With effect from 1 October 1998 (for first examination in 1999)

    In Examination Decrees, 1997, p.781, l. 24, `Faculty
    Administrator, the Social Studies Faculty Centre' and substitute
    `Secretary to the Politics Graduate Studies Committee, Graduate
    Studies Office, University Offices'.

    Return to List of Contents of this section



    4 Board of the Faculty of Theology

    Diploma in Theology

    With immediate effect

    In Examination Decrees, 1997, p. 948, l. 6, delete `the
    British and Foreign Bible Society, 1964; and'.

    Return to List of Contents of this section



    5 Standing Committee for Engineering,
    Economics, and Management and Related Schools

    Honour School of Engineering, Economics, and Management

    With effect from 1 October 1998 (for first examination in 1999)

    1 In Examination Decrees, 1997, p. 183,
    l. 26, after `published' insert `in the Gazette'.


    2
    Ibid., l. 27 delete `Sub-faculty of Engineering Science'
    and substitute `Standing Committe for EEM and Related Schools'.


    3
    Ibid., ll. 29–30, delete sentence beginning `The Sub-
    faculty' and substitute `The chairman also will specify the
    examination requirements for each C paper.'


    4
    Ibid., p. 184, ll. 35–9 delete from `Candidates' to
    specified on p. 183'.

    Return to List of Contents of this section



    6 Committee for the School of Management
    Studies

    Postgraduate Diploma in Management Studies

    With effect from 1 October 1998 (for first examination in 1999)

    1 In Examination Decrees, 1997, p. 978,
    l. 6, after `comprising' insert `four core courses and a business
    project. The four core courses are:'


    2
    Ibid., delete l. 7.


    3
    Ibid., after l. 18 insert:

    `Each candidate must submit a business project to be
    undertaken as part of a group assignment on a subject to be approved
    by their supervisor. Candidates must submit, no later than Friday of
    the Sixth Week of the Michaelmas Term in the year after their Part I
    examination, a report of no more than 6,000 words to their
    supervisor.'


    4
    Ibid., delete ll. 19–32 and substitute:

    `4. The examination will be in three parts:

    (a) Part I

    The examination shall be held after the first two core courses. It
    shall consist of one written paper covering
    elements of the first two core courses.

    (b) Part II

    No candidate shall enter the Part II examination unless he or she has
    already passed Part I. The Part II examination shall consist of one
    written paper covering elements of the third and fourth core
    courses.'


    5
    Ibid., l. 33, delete `(d)' and substitute
    `(c)'.


    6
    Ibid., after l. 37, insert:

    `5. The examiners shall also consider, as part of the ex-
    amination, a report on the candidate's business project submitted by
    his or her supervisor.'
    and renumber following clauses 5–8 as 6–9.

    Return to List of Contents of this section



    7 Inter-faculty Committee for Queen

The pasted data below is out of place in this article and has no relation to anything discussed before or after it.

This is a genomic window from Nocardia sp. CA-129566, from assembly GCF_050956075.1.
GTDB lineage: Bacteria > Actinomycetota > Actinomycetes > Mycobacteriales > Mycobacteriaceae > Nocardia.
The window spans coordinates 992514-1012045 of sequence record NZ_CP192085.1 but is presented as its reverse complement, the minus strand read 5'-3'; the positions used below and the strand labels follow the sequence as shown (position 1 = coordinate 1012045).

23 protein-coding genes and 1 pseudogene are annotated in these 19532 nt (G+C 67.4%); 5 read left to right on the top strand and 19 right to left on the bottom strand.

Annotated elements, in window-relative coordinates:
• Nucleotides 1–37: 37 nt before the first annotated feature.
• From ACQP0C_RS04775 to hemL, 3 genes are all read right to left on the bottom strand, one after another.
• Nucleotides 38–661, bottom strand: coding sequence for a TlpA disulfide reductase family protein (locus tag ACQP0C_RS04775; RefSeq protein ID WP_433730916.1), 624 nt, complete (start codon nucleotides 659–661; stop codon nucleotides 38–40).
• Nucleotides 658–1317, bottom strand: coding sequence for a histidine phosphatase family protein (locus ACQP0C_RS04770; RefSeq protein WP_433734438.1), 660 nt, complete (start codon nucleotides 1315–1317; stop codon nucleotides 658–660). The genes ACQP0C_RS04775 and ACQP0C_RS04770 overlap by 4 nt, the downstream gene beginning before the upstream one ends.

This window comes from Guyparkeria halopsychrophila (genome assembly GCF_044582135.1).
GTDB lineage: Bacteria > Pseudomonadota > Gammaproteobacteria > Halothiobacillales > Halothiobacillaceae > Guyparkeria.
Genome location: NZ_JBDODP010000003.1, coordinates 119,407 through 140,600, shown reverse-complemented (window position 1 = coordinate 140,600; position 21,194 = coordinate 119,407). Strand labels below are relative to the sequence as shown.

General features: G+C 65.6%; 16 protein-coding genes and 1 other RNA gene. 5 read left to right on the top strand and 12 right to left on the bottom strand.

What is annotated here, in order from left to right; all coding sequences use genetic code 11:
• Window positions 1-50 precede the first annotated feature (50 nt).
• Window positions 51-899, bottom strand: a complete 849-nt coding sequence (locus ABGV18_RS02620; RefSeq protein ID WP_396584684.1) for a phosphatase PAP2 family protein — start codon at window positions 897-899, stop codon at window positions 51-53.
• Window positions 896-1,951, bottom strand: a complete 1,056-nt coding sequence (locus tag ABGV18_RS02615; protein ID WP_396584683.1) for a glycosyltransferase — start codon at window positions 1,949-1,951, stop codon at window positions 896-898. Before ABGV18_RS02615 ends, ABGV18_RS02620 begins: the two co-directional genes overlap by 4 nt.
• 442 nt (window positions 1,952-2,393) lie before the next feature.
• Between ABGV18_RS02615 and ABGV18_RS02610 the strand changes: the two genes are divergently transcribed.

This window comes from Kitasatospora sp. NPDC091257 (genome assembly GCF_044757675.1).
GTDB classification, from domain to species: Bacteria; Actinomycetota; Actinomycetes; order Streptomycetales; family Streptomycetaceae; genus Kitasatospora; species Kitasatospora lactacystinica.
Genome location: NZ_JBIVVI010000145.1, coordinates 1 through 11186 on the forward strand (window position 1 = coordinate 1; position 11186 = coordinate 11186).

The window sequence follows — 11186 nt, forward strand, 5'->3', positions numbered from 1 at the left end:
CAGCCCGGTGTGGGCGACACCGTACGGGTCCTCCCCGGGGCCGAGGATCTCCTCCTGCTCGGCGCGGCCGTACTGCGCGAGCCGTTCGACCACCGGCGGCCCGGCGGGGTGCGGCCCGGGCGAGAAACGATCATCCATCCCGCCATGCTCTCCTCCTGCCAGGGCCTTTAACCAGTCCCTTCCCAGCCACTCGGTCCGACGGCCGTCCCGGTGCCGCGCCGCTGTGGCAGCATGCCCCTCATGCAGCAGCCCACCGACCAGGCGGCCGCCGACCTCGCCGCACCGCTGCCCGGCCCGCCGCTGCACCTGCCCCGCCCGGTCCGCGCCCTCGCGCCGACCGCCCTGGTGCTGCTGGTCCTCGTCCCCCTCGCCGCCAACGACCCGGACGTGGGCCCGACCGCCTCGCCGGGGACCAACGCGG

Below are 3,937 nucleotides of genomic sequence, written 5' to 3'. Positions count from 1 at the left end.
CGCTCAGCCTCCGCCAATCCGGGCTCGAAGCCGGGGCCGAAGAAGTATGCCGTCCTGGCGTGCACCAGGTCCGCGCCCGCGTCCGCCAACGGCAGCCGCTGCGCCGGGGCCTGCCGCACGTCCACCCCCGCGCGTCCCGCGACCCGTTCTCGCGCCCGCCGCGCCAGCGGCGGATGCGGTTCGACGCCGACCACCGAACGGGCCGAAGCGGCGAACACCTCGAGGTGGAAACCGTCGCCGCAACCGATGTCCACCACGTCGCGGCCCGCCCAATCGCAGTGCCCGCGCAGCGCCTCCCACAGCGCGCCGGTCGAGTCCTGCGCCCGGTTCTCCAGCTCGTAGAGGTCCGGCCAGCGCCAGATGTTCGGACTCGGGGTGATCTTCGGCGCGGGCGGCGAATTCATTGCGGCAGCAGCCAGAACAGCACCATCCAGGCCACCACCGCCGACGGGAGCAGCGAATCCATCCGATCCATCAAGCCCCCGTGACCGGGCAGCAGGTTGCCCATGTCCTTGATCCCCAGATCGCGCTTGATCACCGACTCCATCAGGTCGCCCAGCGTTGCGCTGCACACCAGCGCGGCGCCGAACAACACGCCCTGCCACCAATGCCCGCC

Elizabeth House

    M.Phil. in Development Studies

    (i) With effect from 1 October 1998 (for first
    examination in 1999)

    In Examination Decrees, 1997, pp. 572–3, delete
    from p. 572, l. 42–p. 573, l. 8 and substitute:

    `(ii) The History and Politics of West Africa

    The political history, political sociology, political institutions
    and political economy of West Africa since 1939:
    nationalism and transfers of power; forms of government, civilian and
    military; parties and elections; conditions for democracy; class,
    ethnicity, religion, and gender; business, labour, and peasantries;
    agricultural policies and economic reforms; West African regional
    politics and institutions and the influence of extenal agencies.
    Candidates will be required to show knowledge of Nigeria and of at
    least one Francophone country.

    (iii) The History and Politics of East/Central Africa

    The political history, political sociology, political institutions,
    and political economy of East Africa since 1939:
    nationalism and transfers of power; forms of government, civilian and
    military; parties and elections; conditions for democracy; class,
    ethnicity, religion, and gender; business, labour, and peasantries;
    agricultural policies and economic reforms; East African regional
    politics and institutions and the influence of external agencies.
    East/Central Africa is taken to include Zimbabwe, Zambia, Malawi,
    Mozambique, Angola, Congo (Kinshasa), Rwanda, Burundi, Uganda,
    Tanzania, Kenya.

    (iv) The History and Politics of South Africa

    The political history, political sociology, political institutions
    and political economy of South Africa since 1902; the formation of
    the South African state; liberalism; Afrikaner and African
    nationalisms; segregation, apartheid, and capitalism; the
    transformation of the
    agrarian economy; parties and elections; class, race, ethnicity, and
    gender; business and labour; the politics of Botswana, Lesotho,
    Swaziland, and Namibia; Southern African regional politics and
    institutions and the influence of external agencies'.

    Return to List of Contents of this section


    (ii) With effect from 1 October 1998 (for first examination in
    1999)

    In Examination Decrees, 1997, p. 573, after l. 35
    insert:

    `(j) Environment and Development in Twentieth-Century
    Southern and Central Africa: an historical approach

    The links between environment and development in twentieth-century
    southern and central Africa. Social, economic and environmental
    consequences of settler colonialism, imperial rule, the
    commercialisation of
    agriculture and the growth of industry. Historical con-
    servation strategies. Relationships with contemporary
    environmental problems.